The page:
Twenty years is a long time in the investment world. As K.J. Martijn Cremers, Jon Fulkerson and Timothy Riley note in their most recent study, “Challenging the Conventional Wisdom on Active Management.”
The professors wanted to revisit the conventional wisdom on active managers, specifically that: 1) average funds underperformed after fees, 2) the performance of the best funds do not persist, and 3) some fund managers are skilled, but few have skill in excess of costs.
They note that a landmark study by Mark Carhart in 1997 did “not support the existence of skilled or informed mutual fund portfolio managers.” That study was released when only 8% of the assets in equity funds were passively managed; today it’s 40%. In addition, the fee paid to actives funds has decreased by about 20% in that time.
(Related: Are Index Funds Communist?)
Upon reviewing the past 20 years of research, Cremers, professor of finance at University of Notre Dame, noted that “current academic literature on mutual funds also finds a substantial body of research that disagrees with [the above] conventional wisdom.”
To that point, he cited a 2015 study by Jonathan Berk and Jules van Binsbergen that found the average active fund outperforms an equivalent index fund by 36 basis points per year. He also said a study he did in 2009 found that funds with “high active shares, meaning funds with holdings that greatly differ from their benchmark, tend to outperform their benchmark.”
Cremers and his co-authors concluded that in reviewing the past 20 years of academic literature, the conventional wisdom is wrong, and that studies have shown that “active managers have a variety of skills and tend to make value-added decisions, such that, after accounting for all costs, many actively managed funds appear to generate positive value for investors.”
While Cremers presented these findings during a live-streamed event presentation, “Advantages of Active Management in a Powerful Portfolio,” sponsored by the Active Managers Council, other speakers also showed compelling evidence of the advantage of active managers.
In his presentation, David Lafferty, chief market strategist of Natixis Advisors, discussed myths regarding active managers. “It’s important to understand there are systematic differences between universes of active managers and the indexes that they [compare against],” he said. “These differences largely explain the fortune or misfortune of many of these active managers from period to period.”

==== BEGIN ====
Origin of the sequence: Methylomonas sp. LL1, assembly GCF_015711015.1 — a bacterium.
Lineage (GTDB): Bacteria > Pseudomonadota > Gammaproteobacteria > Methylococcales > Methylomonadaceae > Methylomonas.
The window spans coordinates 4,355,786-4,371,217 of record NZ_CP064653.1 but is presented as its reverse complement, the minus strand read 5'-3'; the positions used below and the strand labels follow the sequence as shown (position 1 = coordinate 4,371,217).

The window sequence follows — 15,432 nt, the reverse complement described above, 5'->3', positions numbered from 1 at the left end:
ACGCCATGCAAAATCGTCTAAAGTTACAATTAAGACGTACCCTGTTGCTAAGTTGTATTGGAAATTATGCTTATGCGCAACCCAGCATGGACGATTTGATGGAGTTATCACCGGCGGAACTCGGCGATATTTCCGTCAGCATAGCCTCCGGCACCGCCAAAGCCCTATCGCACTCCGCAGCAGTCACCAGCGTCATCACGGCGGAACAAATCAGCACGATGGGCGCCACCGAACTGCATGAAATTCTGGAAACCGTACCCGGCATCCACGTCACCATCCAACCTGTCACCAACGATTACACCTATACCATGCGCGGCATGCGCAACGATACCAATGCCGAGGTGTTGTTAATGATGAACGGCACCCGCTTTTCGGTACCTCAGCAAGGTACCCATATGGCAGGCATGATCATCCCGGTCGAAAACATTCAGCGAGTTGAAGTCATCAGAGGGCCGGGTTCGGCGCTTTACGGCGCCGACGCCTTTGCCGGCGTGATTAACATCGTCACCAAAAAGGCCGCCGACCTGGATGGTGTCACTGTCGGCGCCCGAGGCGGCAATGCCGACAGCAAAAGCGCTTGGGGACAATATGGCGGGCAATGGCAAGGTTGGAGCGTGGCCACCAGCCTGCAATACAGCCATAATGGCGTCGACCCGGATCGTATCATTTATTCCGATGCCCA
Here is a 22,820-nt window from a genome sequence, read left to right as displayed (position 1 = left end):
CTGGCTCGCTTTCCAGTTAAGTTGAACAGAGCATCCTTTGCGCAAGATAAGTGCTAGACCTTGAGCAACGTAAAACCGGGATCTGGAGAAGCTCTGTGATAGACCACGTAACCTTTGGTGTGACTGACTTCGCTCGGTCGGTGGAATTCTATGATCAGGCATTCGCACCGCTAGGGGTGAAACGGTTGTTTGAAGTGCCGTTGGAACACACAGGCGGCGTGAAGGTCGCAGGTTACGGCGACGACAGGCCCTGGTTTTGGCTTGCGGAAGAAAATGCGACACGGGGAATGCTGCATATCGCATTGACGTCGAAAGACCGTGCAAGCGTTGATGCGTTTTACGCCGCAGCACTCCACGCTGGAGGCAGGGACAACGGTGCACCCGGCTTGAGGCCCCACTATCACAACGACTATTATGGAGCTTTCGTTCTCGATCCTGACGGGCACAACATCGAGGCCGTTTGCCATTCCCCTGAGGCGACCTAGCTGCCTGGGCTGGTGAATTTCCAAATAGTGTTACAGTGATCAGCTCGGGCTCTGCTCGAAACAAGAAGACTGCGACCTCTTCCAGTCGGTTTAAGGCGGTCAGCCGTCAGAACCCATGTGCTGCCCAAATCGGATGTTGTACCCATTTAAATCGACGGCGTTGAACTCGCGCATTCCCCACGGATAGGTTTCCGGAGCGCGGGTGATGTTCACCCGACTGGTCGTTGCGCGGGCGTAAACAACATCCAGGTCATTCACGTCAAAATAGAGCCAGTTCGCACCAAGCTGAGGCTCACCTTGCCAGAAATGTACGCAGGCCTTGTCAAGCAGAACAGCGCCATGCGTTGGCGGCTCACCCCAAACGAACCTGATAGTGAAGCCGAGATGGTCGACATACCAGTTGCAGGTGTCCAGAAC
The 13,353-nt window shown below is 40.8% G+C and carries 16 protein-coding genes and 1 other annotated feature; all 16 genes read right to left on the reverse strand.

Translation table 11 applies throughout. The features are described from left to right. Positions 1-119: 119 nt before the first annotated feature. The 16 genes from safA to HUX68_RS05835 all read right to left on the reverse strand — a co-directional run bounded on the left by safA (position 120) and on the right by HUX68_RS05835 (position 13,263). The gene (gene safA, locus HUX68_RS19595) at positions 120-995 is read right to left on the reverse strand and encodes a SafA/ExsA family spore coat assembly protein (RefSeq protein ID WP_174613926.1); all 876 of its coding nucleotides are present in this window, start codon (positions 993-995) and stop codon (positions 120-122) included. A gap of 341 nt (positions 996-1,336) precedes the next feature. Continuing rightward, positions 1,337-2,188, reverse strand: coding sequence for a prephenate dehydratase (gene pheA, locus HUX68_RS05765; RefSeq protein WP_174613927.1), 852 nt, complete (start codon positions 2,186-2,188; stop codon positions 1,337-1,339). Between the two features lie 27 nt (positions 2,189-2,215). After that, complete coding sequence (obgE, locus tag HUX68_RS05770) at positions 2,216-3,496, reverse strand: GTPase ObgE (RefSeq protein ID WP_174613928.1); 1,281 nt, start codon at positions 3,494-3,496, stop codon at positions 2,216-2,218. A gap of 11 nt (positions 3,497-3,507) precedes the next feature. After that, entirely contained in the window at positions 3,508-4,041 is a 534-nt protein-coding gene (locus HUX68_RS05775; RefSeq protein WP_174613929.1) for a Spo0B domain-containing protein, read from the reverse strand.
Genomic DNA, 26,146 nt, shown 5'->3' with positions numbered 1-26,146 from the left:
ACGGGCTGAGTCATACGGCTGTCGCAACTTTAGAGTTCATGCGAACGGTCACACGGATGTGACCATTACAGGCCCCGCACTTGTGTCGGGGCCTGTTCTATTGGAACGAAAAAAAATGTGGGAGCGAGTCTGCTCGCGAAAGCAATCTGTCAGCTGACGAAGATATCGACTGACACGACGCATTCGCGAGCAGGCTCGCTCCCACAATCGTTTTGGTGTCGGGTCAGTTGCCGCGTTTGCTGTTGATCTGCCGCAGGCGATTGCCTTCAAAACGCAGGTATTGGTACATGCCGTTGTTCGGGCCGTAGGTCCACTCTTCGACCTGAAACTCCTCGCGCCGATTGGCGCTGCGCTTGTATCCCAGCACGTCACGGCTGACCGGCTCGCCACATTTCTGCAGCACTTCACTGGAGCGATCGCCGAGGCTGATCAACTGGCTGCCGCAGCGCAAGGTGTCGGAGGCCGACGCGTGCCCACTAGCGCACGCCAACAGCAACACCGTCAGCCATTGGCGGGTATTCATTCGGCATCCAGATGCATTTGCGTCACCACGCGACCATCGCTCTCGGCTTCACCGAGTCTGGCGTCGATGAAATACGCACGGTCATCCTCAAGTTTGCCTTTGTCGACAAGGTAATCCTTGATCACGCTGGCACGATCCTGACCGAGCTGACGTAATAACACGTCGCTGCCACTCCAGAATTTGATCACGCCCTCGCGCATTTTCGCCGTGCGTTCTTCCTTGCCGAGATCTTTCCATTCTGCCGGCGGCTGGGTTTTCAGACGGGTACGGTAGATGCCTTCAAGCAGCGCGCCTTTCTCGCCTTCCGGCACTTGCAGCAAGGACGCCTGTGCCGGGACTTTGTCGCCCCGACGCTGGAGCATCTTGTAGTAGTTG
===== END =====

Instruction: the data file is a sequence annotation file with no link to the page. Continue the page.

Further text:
Key factors Natixis looked at for this differential include market direction, in which Lafferty noted, the “vast majority of actively managed portfolios hold cash; market cap indexes do not.”
He also pointed out that “all things being equal, bear markets should help active managers.”
Lafferty said that smaller-cap stocks are better for active managers because “large-caps eat up a portfolio.” Further, ”benchmark density is important,” that is the S&P 500 is “fairly dense, it has lots of names with big weights.” However, the Russell 2000 typically has stocks with low weights and is less dense. Therefore, he says, it should be easier for active managers to beat it as a benchmark, largely due to active share.
Another myth, he said, was that indexes are killing active management. In what he calls “Portfolio Darwinism,” he says the competitive pressures of passive indexes actually is making active management more competitive — and better.
He also notes that fee compression is happening for active managers, “but not by much” — about 4 to 5 basis points in the past 10 years. However, asset-weighted fees have come down “dramatically.”
Lafferty stated that “indexing will not kill active managers, but it will kill bad active management: those who charge too much, don’t have enough active shares, and turn their portfolio over too much.”
Presenting an asset manager view was Scott Gonsoulin, investment manager of the $150 billion Teachers Retirement System of Texas, which has 80% of it assets with active managers.
“We believe active management works, but it works better in some places than others,” Gonsoulin said. He showed how U.S. large-cap managers underperformed their benchmark by 35 basis points over the past three years, while international managers were up by about 100 basis points.
This differential has been consistent since the financial crisis of 2008, he said. “In fact, pick a random [Europe, Australia and the Middle East] manager, and you have about a 75% chances of outperforming the benchmark.”
He said they also believe that “risk factors generate excess returns and our portfolios should be positively exposed to them, for example, value, momentum and quality, also known as defensive,” and added that their internal quant team manages the smart beta strategies.
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